An exclusive mineral has been discovered roadside in a remote gold rush town of Australia, Wedderburn which is 214 kilometers north of Victoria’s capital city, Melbourne. Earlier, it was a hotspot for the researchers and miners and it still is, although occasionally but nobody there had ever seen a lump like this.
A small 210-gram piece of weird-looking stone was found just north-east of the Wedderburn town in 1951. Named as the Wedderburn, researchers have been trying to solve its mysteries and they just decoded another. Scientists examined the Wedderburn meteorite and confirmed the first natural occurrence of the mineral called ‘edscottite‘ which is a unique form of an iron-carbide mineral which has never been found in nature. The work appears in the American Mineralogist journal.
The unique black-and-red rock has been investigated to the extent that only one-third of the original specimen remains intact within the geological collection at Museums Victoria, Australia since the Wedderburn meteorite’s spacey origins were first detected. The rest of the rock was taken away to investigate the substances the meteorite is made of. Those investigations have shown traces of gold and iron, along with uncommon minerals such as kamacite, schreibersite, taenite, and troilite and now edscottite can be added to the list.
The discovery is named in honor of Edward Scott – meteorite expert and cosmochemist from the University of Hawaii. It is important because this specific atomic formulation of iron carbide mineral was never before confirmed to occur naturally. For official recognition by the International Mineralogical Association (IMA), this confirmation is important as it is an essential requirement for minerals.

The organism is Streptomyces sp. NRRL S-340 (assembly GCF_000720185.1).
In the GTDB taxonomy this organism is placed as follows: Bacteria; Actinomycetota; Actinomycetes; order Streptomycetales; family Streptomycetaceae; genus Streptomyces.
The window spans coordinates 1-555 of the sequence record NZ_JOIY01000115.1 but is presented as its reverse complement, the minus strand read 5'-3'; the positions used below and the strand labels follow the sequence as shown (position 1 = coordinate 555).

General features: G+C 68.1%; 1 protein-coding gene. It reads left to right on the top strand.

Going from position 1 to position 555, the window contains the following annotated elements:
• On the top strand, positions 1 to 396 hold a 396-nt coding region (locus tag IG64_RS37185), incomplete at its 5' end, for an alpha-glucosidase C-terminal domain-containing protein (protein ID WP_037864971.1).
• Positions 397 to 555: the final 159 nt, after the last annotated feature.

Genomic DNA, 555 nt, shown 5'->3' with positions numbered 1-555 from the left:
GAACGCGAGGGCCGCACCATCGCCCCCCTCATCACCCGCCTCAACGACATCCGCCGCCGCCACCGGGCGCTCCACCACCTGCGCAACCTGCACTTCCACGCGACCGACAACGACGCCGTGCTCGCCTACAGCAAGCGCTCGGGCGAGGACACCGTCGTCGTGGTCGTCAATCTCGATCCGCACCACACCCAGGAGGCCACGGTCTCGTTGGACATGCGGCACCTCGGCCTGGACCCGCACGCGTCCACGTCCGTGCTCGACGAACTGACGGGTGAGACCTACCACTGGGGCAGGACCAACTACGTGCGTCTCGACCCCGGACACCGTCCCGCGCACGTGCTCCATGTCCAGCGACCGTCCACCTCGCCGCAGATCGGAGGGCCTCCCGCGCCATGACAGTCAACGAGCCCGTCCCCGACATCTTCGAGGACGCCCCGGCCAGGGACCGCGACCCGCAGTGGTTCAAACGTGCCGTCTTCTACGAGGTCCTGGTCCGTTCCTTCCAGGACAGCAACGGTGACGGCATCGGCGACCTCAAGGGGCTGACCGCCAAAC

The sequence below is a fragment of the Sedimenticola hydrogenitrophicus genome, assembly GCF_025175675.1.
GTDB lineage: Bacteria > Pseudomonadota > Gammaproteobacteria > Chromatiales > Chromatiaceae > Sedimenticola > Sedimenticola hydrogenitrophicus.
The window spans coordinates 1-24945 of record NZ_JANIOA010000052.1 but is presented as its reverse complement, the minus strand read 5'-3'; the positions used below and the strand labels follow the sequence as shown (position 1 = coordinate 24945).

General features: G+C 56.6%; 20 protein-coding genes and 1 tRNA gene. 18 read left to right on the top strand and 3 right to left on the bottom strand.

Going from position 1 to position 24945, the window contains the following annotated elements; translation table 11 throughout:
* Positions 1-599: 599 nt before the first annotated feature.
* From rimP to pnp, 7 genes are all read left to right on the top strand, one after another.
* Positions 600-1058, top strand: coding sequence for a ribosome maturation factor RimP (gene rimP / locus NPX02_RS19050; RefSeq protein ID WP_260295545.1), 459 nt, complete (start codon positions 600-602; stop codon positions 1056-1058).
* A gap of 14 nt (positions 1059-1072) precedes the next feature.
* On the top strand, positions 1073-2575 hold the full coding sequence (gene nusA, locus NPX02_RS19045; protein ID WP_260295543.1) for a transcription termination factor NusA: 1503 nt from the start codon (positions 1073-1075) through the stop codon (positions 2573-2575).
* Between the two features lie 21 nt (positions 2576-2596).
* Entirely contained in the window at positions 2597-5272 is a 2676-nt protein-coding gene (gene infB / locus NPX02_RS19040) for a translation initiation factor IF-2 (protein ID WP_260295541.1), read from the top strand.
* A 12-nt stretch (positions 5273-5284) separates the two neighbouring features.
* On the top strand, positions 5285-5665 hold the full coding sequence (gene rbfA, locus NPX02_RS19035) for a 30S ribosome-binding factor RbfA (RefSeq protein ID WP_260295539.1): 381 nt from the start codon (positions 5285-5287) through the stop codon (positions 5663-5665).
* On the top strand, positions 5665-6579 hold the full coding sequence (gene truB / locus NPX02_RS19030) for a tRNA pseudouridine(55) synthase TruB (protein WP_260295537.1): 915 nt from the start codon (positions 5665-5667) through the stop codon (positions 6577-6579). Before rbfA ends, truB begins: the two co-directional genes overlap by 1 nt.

An artificial kind of the iron carbide mineral produced during iron smelting has been well-known about for years. Edscottite is now an official element of the exclusive IMA’s mineral club and it is due to the research by Chi Ma and UCLA geophysicist Alan Rubin. Stuart Mills, Museums Victoria senior curator of geosciences who wasn’t engaged with the new study, said that they have discovered 500,000 to 600,000 minerals in the research lab out of which only 6,000 were identified as naturally occurring minerals.
In regard to how this sliver of natural edscottite was found outside of rural Wedderburn is not yet clear but the mineral could have formed in the heated, pressurized core of an ancient planet according to planetary scientist Geoffrey Bonning from Australian National University, who wasn’t involved with the study. Bonning said that some kind of colossal cosmic collision could have occurred a long time ago involving this unfortunate edscottite-producing planet and another planet, or a moon, or an asteroid and been exploded apart, with the fragmented parts of this wrecked world being hurled across time and space. It is believed that one such part landed just outside Wedderburn after millions of years which has enriched our knowledge of the Universe.